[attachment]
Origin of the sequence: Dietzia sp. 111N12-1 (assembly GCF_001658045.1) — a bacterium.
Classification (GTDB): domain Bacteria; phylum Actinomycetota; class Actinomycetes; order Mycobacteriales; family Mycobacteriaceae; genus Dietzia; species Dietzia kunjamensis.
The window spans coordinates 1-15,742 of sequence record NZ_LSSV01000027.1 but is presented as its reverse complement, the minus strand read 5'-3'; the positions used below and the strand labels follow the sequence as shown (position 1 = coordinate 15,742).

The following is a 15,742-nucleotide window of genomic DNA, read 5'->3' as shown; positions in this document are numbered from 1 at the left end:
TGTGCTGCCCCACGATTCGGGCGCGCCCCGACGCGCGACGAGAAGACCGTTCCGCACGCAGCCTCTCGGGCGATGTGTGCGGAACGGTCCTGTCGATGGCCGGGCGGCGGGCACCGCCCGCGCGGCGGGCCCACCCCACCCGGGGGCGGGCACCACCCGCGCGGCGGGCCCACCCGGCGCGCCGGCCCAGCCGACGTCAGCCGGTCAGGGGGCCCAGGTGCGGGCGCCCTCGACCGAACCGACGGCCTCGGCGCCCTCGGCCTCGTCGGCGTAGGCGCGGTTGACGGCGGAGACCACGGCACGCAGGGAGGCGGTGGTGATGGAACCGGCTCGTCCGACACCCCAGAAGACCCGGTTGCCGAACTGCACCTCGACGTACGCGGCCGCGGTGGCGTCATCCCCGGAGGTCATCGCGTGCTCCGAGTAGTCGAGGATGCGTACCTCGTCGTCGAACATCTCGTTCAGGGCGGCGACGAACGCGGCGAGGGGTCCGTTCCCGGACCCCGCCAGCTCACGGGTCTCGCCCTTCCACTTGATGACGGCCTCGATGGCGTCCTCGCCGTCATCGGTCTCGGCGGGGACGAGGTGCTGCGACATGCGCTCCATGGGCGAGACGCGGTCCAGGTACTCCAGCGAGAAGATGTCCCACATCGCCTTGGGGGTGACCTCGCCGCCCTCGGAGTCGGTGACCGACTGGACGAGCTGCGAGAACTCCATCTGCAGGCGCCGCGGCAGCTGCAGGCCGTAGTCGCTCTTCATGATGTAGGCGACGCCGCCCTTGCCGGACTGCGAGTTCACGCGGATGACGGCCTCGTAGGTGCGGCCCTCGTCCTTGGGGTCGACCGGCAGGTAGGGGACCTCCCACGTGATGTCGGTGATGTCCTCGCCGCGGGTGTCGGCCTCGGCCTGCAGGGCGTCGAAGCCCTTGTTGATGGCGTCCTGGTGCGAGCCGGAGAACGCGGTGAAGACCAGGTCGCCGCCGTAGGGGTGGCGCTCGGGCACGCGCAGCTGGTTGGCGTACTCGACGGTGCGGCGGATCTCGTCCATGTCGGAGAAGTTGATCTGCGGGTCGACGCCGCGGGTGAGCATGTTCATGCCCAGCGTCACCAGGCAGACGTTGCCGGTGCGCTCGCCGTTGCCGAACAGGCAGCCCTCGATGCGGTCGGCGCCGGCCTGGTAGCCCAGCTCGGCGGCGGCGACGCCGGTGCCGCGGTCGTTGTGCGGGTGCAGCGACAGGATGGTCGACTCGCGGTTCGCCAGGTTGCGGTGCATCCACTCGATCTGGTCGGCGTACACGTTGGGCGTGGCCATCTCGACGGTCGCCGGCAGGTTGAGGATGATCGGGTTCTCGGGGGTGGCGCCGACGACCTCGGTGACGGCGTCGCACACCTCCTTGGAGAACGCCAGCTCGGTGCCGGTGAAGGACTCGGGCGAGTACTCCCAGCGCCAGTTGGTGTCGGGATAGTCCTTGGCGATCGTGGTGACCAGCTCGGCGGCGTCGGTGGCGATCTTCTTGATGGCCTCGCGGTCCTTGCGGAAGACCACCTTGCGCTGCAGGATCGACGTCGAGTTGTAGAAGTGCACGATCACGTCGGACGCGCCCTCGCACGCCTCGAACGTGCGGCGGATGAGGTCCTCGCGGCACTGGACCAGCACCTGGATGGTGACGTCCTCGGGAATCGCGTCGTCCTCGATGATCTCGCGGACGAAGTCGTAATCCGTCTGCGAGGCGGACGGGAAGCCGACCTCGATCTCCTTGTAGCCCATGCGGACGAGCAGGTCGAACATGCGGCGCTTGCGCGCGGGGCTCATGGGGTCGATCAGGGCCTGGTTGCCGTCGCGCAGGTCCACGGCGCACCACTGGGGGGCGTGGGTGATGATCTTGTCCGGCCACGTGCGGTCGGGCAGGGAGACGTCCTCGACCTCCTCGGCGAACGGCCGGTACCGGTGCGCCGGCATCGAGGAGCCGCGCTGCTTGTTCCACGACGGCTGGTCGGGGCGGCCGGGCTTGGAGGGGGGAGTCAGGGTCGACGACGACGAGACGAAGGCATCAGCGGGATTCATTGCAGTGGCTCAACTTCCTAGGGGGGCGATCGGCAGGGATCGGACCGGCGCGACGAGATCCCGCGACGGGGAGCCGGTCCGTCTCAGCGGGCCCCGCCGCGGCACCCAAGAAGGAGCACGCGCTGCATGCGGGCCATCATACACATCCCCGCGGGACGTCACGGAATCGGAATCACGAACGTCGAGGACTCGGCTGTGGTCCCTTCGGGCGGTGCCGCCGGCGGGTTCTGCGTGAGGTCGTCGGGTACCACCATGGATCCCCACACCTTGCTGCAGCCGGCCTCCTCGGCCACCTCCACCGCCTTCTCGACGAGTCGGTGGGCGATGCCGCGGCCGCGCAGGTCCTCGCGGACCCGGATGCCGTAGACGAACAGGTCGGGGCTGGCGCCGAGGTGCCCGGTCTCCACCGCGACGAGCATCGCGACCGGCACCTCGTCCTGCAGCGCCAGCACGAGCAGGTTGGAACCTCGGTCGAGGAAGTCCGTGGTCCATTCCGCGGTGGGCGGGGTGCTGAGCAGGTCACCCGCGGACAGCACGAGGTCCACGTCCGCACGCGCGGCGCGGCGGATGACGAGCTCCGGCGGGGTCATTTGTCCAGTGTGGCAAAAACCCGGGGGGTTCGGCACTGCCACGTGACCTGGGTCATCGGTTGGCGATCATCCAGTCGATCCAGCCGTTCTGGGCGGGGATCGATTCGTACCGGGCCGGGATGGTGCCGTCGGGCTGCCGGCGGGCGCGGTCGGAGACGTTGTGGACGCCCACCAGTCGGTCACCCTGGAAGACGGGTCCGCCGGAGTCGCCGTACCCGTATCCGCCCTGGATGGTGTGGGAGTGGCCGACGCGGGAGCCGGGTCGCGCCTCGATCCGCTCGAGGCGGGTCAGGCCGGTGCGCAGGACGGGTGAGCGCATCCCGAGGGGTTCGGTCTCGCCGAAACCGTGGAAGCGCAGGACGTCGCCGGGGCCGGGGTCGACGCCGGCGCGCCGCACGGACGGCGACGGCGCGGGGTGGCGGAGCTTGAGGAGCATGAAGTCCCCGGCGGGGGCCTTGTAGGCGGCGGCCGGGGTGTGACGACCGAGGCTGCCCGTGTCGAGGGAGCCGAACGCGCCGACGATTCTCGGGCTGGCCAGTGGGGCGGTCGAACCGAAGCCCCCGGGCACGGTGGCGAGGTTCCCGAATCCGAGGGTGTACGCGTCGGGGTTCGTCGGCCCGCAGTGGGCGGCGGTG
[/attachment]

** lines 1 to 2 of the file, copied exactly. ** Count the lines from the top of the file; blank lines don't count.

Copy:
Origin of the sequence: Dietzia sp. 111N12-1 (assembly GCF_001658045.1) — a bacterium.
Classification (GTDB): domain Bacteria; phylum Actinomycetota; class Actinomycetes; order Mycobacteriales; family Mycobacteriaceae; genus Dietzia; species Dietzia kunjamensis.